The Isle of Man’s Beneficial Ownership Act takes effect from 21 June 2017. Anyone holding or administrating an Isle of Man company, partnership, or foundation will be effected, and non-compliance is an offence. Understandably, some parties will have concerns about the implications of this new Act, so we have set out below the key information you will need to know.

Summary

Here’s the short version:

  • Anyone holding more than 25% of an Isle of Man entity, either directly or indirectly, through the holding of shares or voting rights, will be added to the Isle of Man Government’s beneficial ownership register along with some identifying information.
  • The information will not be public. It will be accessible to a limited number of functions within the Isle of Man Government and the data will be shared with the UK Government when required.
  • A Nominated Officer, either an individual or a Corporate Service Provider (CSP), must be appointed by 21st June 2017 and forms submitted to Companies Registry within one month. They will have certain responsibilities under the Act for maintaining and reporting beneficial owner information.
  • Beneficial owner’s ‘required details’ must be supplied separately, but in conjunction with, annual returns, with a longstop date of 30 June 2018.
  • Whilst it is an additional reporting burden for businesses and CSPs, it is less onerous than had been first expected.
  • Due to the rushed implementation and limited consultation and guidance, there are still several questions on the details of how the new Act will be implemented, particularly surrounding entities that are ‘owned’ by corporate trustees of a trust.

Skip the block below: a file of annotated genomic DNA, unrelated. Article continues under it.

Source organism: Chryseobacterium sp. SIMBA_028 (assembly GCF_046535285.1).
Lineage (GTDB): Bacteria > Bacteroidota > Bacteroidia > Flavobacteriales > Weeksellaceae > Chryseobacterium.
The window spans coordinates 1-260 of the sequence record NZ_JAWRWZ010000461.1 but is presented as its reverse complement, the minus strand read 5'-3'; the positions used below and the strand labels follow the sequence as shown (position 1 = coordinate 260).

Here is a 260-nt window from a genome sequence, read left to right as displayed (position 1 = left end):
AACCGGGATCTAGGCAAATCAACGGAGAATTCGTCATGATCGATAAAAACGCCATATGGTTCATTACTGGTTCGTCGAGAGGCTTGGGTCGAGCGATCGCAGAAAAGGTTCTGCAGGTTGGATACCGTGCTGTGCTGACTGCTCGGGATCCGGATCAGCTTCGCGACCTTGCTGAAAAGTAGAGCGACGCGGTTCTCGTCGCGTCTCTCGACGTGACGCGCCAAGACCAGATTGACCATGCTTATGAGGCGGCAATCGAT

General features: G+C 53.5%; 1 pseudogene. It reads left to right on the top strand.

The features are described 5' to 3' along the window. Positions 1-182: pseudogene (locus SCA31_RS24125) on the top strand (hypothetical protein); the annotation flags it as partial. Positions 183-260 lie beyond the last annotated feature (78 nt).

For further detail, read on below.

Context and Implementation

Following the outcome of the G8 summit in 2013, and further commitments made to the UK in 2016, the Isle of Man Government has implemented the Beneficial Ownership Act 2017. It replaces entirely the Companies (Beneficial Ownership) Act 2012. The intention of the legislation is to ensure that both local and international law enforcement can easily identify the beneficial owners (natural persons) behind a legal structure.

As it is driven by changing international norms, this is not something that is or will be unique to the Isle of Man, with most or all respectable international financial centres following suit in the coming years, where they haven’t already (see below for details of what other jurisdictions are doing). Indeed, for wealth holders concerned with privacy, the Isle of Man remains one of the more discreet jurisdictions in the world, whilst nevertheless ensuring a high level of compliance with international standards and empowering law enforcement to weed out bad actors.

The central database goes live on 1 July 2017, with all entities due to be reported by no later than 30 June 2018. These timescales are tight, given a lot of guidance still needs to be issued, but in most cases CSPs should already hold the information they are required to report on behalf of their clients.

Potential Concerns

The register does add another reporting burden for CSPs by having to disclose the details of substantial beneficial owners, however this is information that is already recorded by CSPs under AML legislation and can already be obtained by law enforcement agencies where there is a formal request for information. Importantly, the legislation stops well short of a public register, with access being relatively limited. Bearing in mind also that other jurisdictions are implementing similar or even more stringent transparency rules, we do not believe there is any reason to consider moving structures away from the Isle of Man as a result. Owners of legitimate businesses should not be overly concerned by this change.